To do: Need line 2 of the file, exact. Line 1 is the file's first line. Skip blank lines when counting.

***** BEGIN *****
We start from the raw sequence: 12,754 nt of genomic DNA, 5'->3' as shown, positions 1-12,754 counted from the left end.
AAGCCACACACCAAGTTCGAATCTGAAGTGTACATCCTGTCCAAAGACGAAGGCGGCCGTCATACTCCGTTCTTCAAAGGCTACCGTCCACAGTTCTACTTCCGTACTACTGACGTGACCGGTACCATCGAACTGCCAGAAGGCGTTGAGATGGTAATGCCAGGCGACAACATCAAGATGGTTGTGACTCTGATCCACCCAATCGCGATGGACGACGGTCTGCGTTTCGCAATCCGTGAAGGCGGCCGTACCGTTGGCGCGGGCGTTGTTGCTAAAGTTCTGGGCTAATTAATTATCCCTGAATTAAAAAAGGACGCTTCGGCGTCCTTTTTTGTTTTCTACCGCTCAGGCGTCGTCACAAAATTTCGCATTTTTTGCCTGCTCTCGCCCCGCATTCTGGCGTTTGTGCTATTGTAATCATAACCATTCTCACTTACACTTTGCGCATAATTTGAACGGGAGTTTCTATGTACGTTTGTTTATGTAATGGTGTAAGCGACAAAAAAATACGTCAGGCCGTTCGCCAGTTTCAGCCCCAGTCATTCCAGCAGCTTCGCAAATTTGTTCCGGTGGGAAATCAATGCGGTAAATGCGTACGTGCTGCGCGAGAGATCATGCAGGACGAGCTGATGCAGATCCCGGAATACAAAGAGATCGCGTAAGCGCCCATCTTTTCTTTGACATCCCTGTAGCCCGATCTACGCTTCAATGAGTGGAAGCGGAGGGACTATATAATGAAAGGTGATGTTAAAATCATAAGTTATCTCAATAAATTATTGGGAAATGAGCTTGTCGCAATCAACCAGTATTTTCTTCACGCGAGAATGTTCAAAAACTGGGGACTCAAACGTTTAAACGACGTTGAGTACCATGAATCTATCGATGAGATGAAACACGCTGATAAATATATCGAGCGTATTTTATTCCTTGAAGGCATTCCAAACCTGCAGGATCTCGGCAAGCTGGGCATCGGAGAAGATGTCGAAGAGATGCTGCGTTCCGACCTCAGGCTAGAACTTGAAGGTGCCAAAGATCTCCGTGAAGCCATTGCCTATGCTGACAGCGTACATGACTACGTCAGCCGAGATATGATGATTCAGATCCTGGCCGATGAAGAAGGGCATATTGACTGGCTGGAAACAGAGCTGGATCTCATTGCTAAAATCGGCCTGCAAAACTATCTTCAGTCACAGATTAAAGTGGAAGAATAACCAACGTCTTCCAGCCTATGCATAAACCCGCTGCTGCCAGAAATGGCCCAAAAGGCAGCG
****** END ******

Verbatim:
AAGCCACACACCAAGTTCGAATCTGAAGTGTACATCCTGTCCAAAGACGAAGGCGGCCGTCATACTCCGTTCTTCAAAGGCTACCGTCCACAGTTCTACTTCCGTACTACTGACGTGACCGGTACCATCGAACTGCCAGAAGGCGTTGAGATGGTAATGCCAGGCGACAACATCAAGATGGTTGTGACTCTGATCCACCCAATCGCGATGGACGACGGTCTGCGTTTCGCAATCCGTGAAGGCGGCCGTACCGTTGGCGCGGGCGTTGTTGCTAAAGTTCTGGGCTAATTAATTATCCCTGAATTAAAAAAGGACGCTTCGGCGTCCTTTTTTGTTTTCTACCGCTCAGGCGTCGTCACAAAATTTCGCATTTTTTGCCTGCTCTCGCCCCGCATTCTGGCGTTTGTGCTATTGTAATCATAACCATTCTCACTTACACTTTGCGCATAATTTGAACGGGAGTTTCTATGTACGTTTGTTTATGTAATGGTGTAAGCGACAAAAAAATACGTCAGGCCGTTCGCCAGTTTCAGCCCCAGTCATTCCAGCAGCTTCGCAAATTTGTTCCGGTGGGAAATCAATGCGGTAAATGCGTACGTGCTGCGCGAGAGATCATGCAGGACGAGCTGATGCAGATCCCGGAATACAAAGAGATCGCGTAAGCGCCCATCTTTTCTTTGACATCCCTGTAGCCCGATCTACGCTTCAATGAGTGGAAGCGGAGGGACTATATAATGAAAGGTGATGTTAAAATCATAAGTTATCTCAATAAATTATTGGGAAATGAGCTTGTCGCAATCAACCAGTATTTTCTTCACGCGAGAATGTTCAAAAACTGGGGACTCAAACGTTTAAACGACGTTGAGTACCATGAATCTATCGATGAGATGAAACACGCTGATAAATATATCGAGCGTATTTTATTCCTTGAAGGCATTCCAAACCTGCAGGATCTCGGCAAGCTGGGCATCGGAGAAGATGTCGAAGAGATGCTGCGTTCCGACCTCAGGCTAGAACTTGAAGGTGCCAAAGATCTCCGTGAAGCCATTGCCTATGCTGACAGCGTACATGACTACGTCAGCCGAGATATGATGATTCAGATCCTGGCCGATGAAGAAGGGCATATTGACTGGCTGGAAACAGAGCTGGATCTCATTGCTAAAATCGGCCTGCAAAACTATCTTCAGTCACAGATTAAAGTGGAAGAATAACCAACGTCTTCCAGCCTATGCATAAACCCGCTGCTGCCAGAAATGGCCCAAAAGGCAGCG